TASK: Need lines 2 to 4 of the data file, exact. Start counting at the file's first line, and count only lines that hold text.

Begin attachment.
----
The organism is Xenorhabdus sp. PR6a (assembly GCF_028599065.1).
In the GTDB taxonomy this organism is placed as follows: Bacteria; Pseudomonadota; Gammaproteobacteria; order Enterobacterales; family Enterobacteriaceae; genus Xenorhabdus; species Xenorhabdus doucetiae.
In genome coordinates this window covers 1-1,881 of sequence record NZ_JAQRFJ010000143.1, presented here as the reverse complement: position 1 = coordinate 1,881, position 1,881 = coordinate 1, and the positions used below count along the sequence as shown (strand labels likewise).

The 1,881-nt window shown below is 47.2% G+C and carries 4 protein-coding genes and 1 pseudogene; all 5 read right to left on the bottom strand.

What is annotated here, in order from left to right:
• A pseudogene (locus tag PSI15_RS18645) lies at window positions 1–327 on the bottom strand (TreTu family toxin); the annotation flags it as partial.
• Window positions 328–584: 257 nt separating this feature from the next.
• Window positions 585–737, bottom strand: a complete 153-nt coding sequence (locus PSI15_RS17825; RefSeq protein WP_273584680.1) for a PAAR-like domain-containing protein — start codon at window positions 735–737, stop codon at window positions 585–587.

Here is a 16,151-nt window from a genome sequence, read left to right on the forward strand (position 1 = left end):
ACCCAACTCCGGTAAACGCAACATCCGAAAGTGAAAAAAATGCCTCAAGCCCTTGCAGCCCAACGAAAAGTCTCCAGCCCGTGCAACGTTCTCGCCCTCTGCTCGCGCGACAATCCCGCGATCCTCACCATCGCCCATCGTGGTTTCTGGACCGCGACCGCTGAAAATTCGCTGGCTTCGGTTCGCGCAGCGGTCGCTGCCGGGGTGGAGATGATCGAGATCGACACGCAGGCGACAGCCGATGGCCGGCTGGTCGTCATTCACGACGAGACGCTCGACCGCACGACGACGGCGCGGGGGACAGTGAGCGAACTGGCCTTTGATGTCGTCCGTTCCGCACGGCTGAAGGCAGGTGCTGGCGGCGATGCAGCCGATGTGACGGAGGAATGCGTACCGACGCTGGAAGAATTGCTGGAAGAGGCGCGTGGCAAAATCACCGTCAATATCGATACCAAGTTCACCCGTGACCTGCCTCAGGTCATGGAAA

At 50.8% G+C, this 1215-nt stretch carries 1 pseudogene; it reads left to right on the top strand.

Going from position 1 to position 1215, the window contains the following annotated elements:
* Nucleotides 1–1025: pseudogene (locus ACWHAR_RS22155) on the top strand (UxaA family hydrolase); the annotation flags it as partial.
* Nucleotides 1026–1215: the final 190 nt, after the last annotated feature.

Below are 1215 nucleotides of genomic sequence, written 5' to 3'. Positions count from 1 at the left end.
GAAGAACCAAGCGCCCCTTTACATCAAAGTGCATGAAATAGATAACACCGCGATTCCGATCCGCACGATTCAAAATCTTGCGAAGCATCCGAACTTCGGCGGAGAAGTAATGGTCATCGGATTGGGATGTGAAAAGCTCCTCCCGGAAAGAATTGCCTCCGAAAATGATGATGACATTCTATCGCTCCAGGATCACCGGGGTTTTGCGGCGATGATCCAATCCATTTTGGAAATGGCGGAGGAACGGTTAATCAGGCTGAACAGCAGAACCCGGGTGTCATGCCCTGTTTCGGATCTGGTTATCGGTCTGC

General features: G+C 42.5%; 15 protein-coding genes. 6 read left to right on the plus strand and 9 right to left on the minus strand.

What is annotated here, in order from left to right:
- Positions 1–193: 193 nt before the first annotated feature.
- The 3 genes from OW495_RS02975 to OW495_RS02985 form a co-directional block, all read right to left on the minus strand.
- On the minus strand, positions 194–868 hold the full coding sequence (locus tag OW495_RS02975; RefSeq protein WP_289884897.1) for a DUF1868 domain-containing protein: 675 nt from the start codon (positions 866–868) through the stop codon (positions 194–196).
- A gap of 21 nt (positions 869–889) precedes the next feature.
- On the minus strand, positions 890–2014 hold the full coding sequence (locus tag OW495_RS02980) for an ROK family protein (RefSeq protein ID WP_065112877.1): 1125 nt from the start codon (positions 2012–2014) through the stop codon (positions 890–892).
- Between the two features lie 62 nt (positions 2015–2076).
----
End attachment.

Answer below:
In the GTDB taxonomy this organism is placed as follows: Bacteria; Pseudomonadota; Gammaproteobacteria; order Enterobacterales; family Enterobacteriaceae; genus Xenorhabdus; species Xenorhabdus doucetiae.
In genome coordinates this window covers 1-1,881 of sequence record NZ_JAQRFJ010000143.1, presented here as the reverse complement: position 1 = coordinate 1,881, position 1,881 = coordinate 1, and the positions used below count along the sequence as shown (strand labels likewise).

The 1,881-nt window shown below is 47.2% G+C and carries 4 protein-coding genes and 1 pseudogene; all 5 read right to left on the bottom strand.